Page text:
Coming soon to a branch office in your neighborhood: the latest – and greatest – fiduciary standard ever! No scaling. No cutting or gutting! Blended just the way Wall Street likes it.
Forget that the fiduciary duty is an overlay of principles designed to fill in the gaps of law and regulation to assure that the adviser acts in the best interest of the client. A traditional fiduciary duty, relying on legal precedent, would create an overarching, nearly bullet-proof standard unassailable by Wall Street lawyers eager to poke Swiss cheese holes in it.
(Editor’s Note: This post was written by guest blogger Duane Thompson, AIF(r), president of Potomac Strategies LLC and senior policy analyst at fi360. He can be reached at firstname.lastname@example.org.)
In a July 14th letter to the SEC by Wall Street’s trade industry group, the Securities Industry and Financial Markets Association (SIFMA) noted that the mere mention of this fiduciary overlay in the SEC’s Jan. 21st study raised “serious concern[s]” among its member firms. Not to worry. SIFMA offers up to the SEC a Ginsu knife so sharp that not even Dan Akroyd, the SNL late night purveyor of the Super Bass-O-Matic 76, would be able to slice and dice a fish into little pieces as fast.
In perhaps the driest of dry comment letters to the SEC on the subject, SIFMA lays out for the first time in significant detail the framework of how it thinks a uniform fiduciary duty for brokers and advisers should work in practice. In short, stick it into a new and improved Bass-O-Matic courtesy of Wall Street, not Ronco.
For one thing, even though Congress specified that under a uniform duty brokers would have to place the client’s interests first, SIFMA reminds the SEC how painful and impractical this would be. Quoting from Dodd-Frank, SIFMA warns that brokers and advisers “act[ing] in the best interest of the customer without regard to the financial or other interest of the broker, dealer, or investment adviser providing the advice,“ [emphasis added in the letter] could require firms to operate a conflicts-free business. Oh the horror!
On its surface, though, the larger the firm, the more conflicts, of course. After all, some broker-dealers do more than just provide trade execution. Investment banks, for example, cannot operate without conflicts in underwriting and selling initial and secondary offerings to customers, nor should one be required to act as a fiduciary if a customer wants to execute his own trades. Yet in trumpeting the success of this system in managing conflicts in the past, SIFMA conveniently omits the fact that it failed horribly in managing these systemic risks three years ago – so horribly so that it nearly brought down the financial system.
Secondly, SIFMA wants the SEC to forget about the plain-English meaning of the word ‘uniform’ as it is applied to a fiduciary standard for both brokers and advisers. SIFMA envisions “[e]xisting case law, guidance, and other legal precedent developed under Section 206 of the Advisers Act would continue to apply to investment advisers.” Section 206, for those of you without a photographic memory, is the anti-fraud section of the Investment Advisers Act of 1940 that was interpreted by the U.S. Supreme Court to impose a fiduciary standard on investment advisers under SEC v. Capital Gains Research Bureau. The word ‘fiduciary’ was mentioned nowhere in the ’40 Act before Dodd-Frank. However, what’s good for the goose is not necessarily good for the gander. The slicing and dicing quickly returns with SIFMA stating a preference that “[w]hile there would be many parallels [to a uniform standard], this Section 206 precedent would not apply to broker-dealers.” Brokerage firms, SIFMA reasons, operate under a different model – again conveniently forgetting that it supports regulatory harmonization for brokers and advisers where both provide personalized investment advice.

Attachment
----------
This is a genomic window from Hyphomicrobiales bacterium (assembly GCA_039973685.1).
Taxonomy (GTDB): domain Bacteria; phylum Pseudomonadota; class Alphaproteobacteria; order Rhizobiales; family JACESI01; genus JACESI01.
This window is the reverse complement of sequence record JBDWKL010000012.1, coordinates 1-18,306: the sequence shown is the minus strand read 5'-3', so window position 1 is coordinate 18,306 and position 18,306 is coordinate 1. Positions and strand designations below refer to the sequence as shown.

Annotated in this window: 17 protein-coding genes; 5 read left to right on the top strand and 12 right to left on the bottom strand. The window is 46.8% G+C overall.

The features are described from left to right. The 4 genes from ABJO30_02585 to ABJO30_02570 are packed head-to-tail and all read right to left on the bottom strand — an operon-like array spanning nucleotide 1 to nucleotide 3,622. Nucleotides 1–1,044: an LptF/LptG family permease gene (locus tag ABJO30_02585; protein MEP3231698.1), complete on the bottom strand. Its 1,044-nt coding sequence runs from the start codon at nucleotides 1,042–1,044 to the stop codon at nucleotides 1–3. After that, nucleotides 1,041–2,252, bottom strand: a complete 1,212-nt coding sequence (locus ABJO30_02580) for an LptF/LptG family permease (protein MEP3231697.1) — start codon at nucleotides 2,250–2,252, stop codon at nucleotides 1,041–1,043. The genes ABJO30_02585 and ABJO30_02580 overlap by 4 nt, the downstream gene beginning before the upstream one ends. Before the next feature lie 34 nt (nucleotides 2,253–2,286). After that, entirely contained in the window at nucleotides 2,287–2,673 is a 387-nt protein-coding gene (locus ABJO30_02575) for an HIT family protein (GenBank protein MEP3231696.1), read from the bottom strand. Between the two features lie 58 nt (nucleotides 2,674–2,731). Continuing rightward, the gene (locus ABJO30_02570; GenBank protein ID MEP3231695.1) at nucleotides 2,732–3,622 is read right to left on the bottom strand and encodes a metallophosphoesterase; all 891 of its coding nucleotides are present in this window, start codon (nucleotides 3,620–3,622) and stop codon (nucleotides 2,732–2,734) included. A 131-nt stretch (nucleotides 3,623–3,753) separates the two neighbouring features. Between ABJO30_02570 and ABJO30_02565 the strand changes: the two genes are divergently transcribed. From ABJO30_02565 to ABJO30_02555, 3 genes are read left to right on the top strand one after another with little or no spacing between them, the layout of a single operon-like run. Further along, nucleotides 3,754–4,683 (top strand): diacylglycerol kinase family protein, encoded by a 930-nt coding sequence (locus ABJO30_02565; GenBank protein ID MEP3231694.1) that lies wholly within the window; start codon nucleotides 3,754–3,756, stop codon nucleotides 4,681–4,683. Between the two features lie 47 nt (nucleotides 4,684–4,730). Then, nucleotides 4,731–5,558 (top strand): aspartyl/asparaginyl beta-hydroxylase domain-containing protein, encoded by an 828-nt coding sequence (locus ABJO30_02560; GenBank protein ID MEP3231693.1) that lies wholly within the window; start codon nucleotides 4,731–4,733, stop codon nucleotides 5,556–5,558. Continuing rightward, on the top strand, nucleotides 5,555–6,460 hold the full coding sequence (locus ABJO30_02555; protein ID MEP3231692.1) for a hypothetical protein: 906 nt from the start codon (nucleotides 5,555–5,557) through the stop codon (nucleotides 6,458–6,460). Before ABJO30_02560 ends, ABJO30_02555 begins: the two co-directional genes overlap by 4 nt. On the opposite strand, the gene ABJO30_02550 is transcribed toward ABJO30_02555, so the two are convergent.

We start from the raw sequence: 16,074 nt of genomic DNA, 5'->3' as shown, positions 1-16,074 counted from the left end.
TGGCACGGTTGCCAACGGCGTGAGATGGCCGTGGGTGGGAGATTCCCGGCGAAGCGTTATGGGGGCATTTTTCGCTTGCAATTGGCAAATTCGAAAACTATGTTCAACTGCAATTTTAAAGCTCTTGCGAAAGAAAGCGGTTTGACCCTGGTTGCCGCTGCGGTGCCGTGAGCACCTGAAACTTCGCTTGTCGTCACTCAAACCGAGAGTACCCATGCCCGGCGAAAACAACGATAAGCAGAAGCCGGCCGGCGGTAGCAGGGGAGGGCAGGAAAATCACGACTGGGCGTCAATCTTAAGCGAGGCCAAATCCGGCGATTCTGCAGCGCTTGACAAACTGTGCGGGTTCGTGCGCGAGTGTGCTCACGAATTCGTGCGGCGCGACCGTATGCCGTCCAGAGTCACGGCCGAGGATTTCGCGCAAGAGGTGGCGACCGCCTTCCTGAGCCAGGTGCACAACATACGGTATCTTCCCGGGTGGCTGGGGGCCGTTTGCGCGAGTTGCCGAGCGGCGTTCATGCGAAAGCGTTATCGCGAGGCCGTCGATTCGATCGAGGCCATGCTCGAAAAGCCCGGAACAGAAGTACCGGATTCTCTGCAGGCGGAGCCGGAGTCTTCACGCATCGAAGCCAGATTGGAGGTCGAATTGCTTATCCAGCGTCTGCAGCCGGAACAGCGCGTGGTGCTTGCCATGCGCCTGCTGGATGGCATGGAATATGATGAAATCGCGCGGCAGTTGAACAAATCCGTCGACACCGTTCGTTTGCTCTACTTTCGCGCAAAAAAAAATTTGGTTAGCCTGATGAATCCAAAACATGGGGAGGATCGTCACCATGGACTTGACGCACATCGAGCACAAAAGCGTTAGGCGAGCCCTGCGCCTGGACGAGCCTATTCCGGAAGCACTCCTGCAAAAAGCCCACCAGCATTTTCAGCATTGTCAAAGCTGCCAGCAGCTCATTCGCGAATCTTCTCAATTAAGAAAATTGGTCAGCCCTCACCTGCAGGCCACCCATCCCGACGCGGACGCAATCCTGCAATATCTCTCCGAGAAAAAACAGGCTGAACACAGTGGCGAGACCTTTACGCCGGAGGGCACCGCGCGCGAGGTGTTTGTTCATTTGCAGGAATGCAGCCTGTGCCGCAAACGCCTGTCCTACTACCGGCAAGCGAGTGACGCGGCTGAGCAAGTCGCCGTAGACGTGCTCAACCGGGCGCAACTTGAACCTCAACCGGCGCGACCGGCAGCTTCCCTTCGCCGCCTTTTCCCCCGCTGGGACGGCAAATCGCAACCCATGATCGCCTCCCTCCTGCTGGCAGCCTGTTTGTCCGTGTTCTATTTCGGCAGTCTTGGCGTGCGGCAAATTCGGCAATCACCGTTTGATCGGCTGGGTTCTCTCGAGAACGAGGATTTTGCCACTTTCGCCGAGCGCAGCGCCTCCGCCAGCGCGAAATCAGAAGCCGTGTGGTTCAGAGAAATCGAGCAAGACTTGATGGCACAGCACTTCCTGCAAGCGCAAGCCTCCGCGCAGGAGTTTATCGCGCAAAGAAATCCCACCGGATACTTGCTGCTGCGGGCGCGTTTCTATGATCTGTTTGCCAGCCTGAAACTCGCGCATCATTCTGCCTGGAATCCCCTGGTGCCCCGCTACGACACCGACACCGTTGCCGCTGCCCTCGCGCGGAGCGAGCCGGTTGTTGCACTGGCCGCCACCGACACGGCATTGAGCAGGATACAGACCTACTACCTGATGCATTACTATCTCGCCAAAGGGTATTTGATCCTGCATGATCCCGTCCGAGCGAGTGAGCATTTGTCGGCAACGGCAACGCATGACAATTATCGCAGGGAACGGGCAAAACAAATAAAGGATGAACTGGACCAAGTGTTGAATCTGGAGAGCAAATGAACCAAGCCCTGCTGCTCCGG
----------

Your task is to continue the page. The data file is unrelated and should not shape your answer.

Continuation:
SIFMA goes even further by insisting that since Congress referenced only Sections 206(1) and (2), but not (3), which addresses self-dealing, it could not have meant principal transactions were a problem for fiduciary advisors. Again, SIFMA fails to note that Congress considered principal trading to be a BIG problem for commercial banks, into which most investment banks converted during the financial crisis, and that the Volcker Rule now limits principal trading on the banks’ own account due to systemic risk concerns.
One of the exclusions from fiduciary conduct that SIFMA recommends are financial planning tools and calculators that input client information, as long as they do not recommend specific investments. If approved by the SEC, this would actually roll back the fiduciary envelope even further than where it was under the old Merrill Lynch Rule, where the standard practice for fee-based brokerage accounts was to have the financial planning recommendations calculated in the RIA [fiduciary] back office before turning them over to the registered representative for implementation under FINRA rules.
SIFMA’s letter continues in mind-numbing detail about other exclusions from the uniform fiduciary standard, but I’ll stop for now. No doubt others will jump in with counterpoints in the coming weeks.
Still, as shocking as Wall Street’s low opinion of cardinal fiduciary principles might be, its position is nothing but consistent. SIFMA President Tim Ryan, testifying on the differences between a fiduciary and suitability standard in March 2009, reminded Congress that “[t]he RAND report makes clear that individual investors generally do not understand, appreciate, or care about such legal distinctions.”
If only Laraine Newman, Akroyd’s SNL comrade on the Ronco skit, could have testified, too. After taking a huge, satisfied gulp from the Bass-O-Matic, she exclaimed: “Wow. That’s terrific bass!”